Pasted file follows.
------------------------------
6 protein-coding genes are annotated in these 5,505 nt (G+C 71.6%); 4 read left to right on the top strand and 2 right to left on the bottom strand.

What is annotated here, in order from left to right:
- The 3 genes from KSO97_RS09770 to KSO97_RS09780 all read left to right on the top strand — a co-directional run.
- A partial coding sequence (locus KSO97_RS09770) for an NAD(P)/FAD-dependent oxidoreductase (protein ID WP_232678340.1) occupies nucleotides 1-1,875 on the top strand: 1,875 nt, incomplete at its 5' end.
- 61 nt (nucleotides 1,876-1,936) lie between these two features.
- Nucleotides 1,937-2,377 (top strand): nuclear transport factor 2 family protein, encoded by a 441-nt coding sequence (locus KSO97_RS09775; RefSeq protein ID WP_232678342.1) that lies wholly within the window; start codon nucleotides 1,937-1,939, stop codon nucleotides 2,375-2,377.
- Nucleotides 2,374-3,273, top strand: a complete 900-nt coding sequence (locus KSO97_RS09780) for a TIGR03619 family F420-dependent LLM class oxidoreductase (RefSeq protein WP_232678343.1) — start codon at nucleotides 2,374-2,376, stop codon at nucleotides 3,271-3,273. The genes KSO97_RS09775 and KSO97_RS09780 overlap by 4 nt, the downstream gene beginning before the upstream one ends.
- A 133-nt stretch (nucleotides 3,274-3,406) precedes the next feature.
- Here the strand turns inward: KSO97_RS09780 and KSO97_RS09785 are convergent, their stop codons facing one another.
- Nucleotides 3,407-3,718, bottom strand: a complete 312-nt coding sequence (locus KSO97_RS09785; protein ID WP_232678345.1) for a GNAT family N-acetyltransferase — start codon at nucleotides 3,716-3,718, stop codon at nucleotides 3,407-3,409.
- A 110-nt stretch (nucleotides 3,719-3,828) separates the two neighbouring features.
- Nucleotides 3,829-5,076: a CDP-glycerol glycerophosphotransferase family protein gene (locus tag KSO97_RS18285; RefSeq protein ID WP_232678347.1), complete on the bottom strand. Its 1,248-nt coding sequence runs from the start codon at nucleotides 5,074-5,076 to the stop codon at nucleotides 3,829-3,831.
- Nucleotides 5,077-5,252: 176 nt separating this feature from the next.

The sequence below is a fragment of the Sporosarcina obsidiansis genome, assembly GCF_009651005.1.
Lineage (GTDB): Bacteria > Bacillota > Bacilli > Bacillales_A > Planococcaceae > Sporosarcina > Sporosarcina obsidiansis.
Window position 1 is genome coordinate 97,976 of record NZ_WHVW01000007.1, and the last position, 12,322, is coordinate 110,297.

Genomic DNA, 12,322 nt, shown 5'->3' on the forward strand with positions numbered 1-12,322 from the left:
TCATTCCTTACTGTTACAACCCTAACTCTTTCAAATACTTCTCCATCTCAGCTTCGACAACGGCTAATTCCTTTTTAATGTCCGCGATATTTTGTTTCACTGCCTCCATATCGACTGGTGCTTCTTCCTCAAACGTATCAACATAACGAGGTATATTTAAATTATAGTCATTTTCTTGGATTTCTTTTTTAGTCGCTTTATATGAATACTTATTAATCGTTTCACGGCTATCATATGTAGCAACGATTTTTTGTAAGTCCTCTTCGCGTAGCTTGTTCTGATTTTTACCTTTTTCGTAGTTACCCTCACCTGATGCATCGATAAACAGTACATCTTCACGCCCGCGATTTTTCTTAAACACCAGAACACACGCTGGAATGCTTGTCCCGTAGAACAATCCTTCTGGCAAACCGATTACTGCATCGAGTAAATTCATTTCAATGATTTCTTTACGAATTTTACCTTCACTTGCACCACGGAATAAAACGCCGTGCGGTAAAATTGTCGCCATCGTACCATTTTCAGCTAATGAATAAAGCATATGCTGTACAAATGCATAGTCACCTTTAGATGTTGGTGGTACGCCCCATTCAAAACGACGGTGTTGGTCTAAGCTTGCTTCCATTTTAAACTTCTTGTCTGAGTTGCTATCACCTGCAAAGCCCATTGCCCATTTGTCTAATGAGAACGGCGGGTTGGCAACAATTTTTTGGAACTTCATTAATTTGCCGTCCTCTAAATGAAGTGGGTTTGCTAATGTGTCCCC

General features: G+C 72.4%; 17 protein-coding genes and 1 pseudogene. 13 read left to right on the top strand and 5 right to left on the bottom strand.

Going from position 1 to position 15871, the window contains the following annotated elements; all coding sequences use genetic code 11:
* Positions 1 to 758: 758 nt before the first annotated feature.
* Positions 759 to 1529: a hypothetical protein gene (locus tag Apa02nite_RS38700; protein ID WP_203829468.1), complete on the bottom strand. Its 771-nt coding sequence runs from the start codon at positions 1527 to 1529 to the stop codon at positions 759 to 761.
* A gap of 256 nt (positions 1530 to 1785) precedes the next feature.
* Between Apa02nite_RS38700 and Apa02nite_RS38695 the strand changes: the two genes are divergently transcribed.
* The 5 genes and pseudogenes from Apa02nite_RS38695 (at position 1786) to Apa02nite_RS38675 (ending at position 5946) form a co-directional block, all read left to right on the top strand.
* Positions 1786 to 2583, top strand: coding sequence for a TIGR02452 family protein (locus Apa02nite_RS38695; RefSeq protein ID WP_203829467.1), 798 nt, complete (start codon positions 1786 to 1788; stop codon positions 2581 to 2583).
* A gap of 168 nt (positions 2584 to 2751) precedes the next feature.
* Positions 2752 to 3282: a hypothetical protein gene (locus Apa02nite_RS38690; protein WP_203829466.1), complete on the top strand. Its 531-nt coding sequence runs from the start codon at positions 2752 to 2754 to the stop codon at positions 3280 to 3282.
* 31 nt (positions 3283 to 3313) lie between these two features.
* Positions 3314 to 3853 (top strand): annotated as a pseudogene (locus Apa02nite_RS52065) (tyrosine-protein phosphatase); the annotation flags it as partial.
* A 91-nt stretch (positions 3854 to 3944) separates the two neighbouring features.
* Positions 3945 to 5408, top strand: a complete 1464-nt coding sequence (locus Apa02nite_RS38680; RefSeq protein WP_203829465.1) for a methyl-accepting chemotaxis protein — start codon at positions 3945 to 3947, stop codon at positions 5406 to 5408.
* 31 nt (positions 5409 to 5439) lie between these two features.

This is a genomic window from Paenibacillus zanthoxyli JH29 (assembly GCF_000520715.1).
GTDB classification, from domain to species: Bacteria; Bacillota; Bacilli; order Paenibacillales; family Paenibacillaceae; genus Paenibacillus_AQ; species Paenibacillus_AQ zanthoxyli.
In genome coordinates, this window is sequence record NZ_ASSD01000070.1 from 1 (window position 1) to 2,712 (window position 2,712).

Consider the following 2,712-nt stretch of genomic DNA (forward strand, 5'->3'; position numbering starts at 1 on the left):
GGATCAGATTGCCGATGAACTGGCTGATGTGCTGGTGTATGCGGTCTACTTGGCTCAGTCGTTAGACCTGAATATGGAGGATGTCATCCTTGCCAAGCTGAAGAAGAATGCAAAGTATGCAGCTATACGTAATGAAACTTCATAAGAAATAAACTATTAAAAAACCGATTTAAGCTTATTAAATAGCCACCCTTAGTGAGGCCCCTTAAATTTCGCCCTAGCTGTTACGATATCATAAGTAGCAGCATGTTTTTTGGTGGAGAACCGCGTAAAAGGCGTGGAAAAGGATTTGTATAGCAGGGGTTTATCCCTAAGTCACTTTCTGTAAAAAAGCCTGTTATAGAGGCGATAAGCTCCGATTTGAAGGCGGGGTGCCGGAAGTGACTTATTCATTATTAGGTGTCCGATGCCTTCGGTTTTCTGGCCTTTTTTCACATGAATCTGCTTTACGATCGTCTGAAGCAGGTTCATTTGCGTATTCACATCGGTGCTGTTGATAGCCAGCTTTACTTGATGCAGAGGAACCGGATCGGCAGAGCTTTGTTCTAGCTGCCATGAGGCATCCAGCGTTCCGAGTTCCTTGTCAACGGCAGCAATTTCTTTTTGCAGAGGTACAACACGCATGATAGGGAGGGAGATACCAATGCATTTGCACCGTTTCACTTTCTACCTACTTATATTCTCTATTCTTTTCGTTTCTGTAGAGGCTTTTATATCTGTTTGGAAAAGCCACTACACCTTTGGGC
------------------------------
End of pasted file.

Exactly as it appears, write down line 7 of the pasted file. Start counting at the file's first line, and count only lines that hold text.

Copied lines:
- Nucleotides 2,374-3,273, top strand: a complete 900-nt coding sequence (locus KSO97_RS09780) for a TIGR03619 family F420-dependent LLM class oxidoreductase (RefSeq protein WP_232678343.1) — start codon at nucleotides 2,374-2,376, stop codon at nucleotides 3,271-3,273. The genes KSO97_RS09775 and KSO97_RS09780 overlap by 4 nt, the downstream gene beginning before the upstream one ends.